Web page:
Isle of Dogs Sparks Controversy Over Cultural Appropriation

Wes Anderson’s new film Isle of Dogs has faced criticism over its depiction of Japan.

Image featured in The Independent

The stop-motion animation is set in a near-future Japan, where all dogs have been exiled to an off-shore rubbish dump, following an outbreak of “dog flu”. The plot centres on a young boy’s mission to find his dog.

Though Isle of Dogs is a well-received film, with its Rotten Tomatoes score above 90%; the film has garnered criticism over all the dogs speak English and are voiced by white, American actors including Edward Norton, Bill Murray, Jeff Goldblum, Liev Schreiber, Bryan Cranston and Scarlett Johansson.

Meanwhile, the Japanese human characters speak Japanese and are voiced by Japanese actors, but there are no subtitles.

Justin Chang of the Los Angeles Times’s review has sparked widespread debate, criticising Anderson’s “weakness for racial stereotyping”, asking: “Does this white American filmmaker’s highly selective, idiosyncratic rendering of an East Asian society constitute a sincere act of homage or a clueless failure of sensitivity?”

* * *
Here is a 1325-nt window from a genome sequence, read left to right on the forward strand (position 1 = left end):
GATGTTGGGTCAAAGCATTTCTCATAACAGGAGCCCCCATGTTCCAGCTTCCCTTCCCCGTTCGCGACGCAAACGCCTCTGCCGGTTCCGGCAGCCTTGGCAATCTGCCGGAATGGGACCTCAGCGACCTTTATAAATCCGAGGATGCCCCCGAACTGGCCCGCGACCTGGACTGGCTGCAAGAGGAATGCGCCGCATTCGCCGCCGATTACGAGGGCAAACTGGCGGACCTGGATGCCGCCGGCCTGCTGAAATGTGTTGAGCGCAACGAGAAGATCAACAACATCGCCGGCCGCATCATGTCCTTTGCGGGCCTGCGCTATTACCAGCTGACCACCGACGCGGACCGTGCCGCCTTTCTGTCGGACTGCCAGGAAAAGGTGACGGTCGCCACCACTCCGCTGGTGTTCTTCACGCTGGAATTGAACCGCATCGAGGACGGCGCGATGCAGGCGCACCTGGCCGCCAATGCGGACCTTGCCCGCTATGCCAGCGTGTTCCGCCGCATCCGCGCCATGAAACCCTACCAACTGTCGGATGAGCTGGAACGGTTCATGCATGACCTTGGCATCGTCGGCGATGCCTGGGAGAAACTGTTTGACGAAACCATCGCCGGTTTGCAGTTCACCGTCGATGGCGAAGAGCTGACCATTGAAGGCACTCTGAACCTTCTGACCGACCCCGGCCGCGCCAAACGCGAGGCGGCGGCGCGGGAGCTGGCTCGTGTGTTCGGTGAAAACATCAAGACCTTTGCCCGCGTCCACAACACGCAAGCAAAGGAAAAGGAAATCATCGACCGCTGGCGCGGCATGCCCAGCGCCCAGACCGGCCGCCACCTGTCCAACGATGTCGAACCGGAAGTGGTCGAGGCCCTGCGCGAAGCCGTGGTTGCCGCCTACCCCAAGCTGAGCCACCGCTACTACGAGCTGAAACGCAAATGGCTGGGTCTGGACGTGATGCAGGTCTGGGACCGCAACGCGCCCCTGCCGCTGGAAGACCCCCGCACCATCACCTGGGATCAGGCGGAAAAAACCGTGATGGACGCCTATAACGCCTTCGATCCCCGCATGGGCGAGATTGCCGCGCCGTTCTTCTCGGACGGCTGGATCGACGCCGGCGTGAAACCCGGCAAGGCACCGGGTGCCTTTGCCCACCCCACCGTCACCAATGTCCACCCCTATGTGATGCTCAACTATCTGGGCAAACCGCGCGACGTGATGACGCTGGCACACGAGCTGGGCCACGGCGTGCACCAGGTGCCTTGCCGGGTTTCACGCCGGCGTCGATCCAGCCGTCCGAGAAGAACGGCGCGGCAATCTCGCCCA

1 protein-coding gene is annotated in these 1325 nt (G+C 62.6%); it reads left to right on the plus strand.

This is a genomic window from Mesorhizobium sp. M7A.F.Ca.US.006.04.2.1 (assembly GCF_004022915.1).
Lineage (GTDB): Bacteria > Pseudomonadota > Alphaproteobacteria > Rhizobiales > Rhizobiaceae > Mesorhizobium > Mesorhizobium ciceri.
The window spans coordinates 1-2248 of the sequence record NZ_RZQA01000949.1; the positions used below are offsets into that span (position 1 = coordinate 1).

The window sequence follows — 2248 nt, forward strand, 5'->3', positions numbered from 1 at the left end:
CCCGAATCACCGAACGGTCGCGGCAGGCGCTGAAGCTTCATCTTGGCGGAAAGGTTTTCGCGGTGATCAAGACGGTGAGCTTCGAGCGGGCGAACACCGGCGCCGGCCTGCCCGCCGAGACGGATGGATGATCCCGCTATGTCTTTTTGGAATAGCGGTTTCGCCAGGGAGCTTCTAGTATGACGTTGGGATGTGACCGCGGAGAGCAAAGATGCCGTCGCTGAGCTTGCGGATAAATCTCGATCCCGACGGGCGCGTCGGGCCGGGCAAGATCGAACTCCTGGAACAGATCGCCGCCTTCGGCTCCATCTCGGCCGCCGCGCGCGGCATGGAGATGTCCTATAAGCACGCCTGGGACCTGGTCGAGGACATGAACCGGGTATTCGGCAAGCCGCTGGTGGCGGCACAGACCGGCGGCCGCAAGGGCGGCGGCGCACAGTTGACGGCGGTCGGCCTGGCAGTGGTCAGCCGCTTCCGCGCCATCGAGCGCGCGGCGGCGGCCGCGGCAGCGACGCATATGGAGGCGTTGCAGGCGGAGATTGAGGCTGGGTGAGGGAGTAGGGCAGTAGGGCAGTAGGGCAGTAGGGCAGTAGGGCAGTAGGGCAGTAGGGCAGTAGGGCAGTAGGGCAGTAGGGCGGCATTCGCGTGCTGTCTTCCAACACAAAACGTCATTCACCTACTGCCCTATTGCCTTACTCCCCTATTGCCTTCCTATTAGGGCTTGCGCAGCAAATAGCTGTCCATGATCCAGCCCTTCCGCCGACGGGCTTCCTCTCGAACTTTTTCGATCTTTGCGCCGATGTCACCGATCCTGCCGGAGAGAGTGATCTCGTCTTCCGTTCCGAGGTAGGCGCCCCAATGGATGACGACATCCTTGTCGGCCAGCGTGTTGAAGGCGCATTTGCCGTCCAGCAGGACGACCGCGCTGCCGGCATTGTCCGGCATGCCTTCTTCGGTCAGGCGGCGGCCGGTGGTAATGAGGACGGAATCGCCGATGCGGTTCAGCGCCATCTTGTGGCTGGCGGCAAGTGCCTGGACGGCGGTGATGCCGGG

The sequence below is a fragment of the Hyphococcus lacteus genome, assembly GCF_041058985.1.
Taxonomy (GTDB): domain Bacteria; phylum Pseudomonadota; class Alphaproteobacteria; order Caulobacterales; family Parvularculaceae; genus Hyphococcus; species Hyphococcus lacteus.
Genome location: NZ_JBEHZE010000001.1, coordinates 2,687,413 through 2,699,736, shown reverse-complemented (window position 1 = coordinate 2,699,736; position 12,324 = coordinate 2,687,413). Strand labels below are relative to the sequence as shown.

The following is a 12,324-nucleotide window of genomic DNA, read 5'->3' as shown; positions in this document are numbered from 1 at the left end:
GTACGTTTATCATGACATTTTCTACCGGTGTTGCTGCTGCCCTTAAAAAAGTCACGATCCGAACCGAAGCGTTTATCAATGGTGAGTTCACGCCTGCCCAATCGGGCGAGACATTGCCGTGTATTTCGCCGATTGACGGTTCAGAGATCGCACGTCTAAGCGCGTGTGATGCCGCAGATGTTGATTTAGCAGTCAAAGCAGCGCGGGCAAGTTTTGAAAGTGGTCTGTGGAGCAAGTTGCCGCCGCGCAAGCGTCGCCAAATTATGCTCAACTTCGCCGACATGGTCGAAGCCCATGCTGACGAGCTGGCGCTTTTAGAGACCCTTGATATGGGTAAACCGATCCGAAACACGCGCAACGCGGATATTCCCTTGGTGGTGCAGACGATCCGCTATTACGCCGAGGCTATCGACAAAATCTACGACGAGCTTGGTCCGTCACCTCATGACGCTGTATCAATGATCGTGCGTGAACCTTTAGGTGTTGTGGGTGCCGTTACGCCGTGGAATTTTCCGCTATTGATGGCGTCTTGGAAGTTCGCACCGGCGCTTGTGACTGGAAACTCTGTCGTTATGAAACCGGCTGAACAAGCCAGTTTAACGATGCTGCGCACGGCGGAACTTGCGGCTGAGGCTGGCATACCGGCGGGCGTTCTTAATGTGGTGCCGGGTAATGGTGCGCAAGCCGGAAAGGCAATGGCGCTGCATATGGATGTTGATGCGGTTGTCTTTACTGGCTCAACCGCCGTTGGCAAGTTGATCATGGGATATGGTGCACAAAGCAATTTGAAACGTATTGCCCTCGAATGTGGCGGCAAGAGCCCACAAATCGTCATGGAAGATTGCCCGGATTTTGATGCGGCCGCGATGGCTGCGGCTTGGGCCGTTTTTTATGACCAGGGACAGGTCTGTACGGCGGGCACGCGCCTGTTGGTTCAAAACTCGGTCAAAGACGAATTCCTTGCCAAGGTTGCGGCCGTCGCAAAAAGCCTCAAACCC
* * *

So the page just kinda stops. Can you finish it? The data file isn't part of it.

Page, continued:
Mashable’s Angie Han, calls the American exchange student character Tracy a “classic example of the ‘white saviour’ archetype–the well-meaning white hero who arrives in a foreign land and saves its people from themselves”

Photo Credit: Fox Searchlight Pictures

Anderson spoke to Entertainment Weekly about the setting of the film. “The movie is a fantasy, and I would never suggest that this is an accurate depiction of any particular Japan,” Anderson says. “This is definitely a reimagining of Japan through my experience of Japanese cinema.”

This isn’t the first time that Anderson has mishandled race in his film, his 2007 feature The Darjeeling Limited faced criticisms of appropriation in its treatment of India.

Personally, I don’t understand what Anderson was thinking. These are Japanese dogs, why are they speaking English? Is English “dog language”? Perhaps he thought it would be commercially better to use well-known American actors as the voices of these dogs.

If I were the filmmaker of this project, I would’ve hired Japanese actors who speak English to voice the dogs and use English subtitles for the Japanese human characters. That would make the animation more authentic since the film is set in Japan.

Have you seen Isle of Dogs? Do you think the movie is culturally appropriate?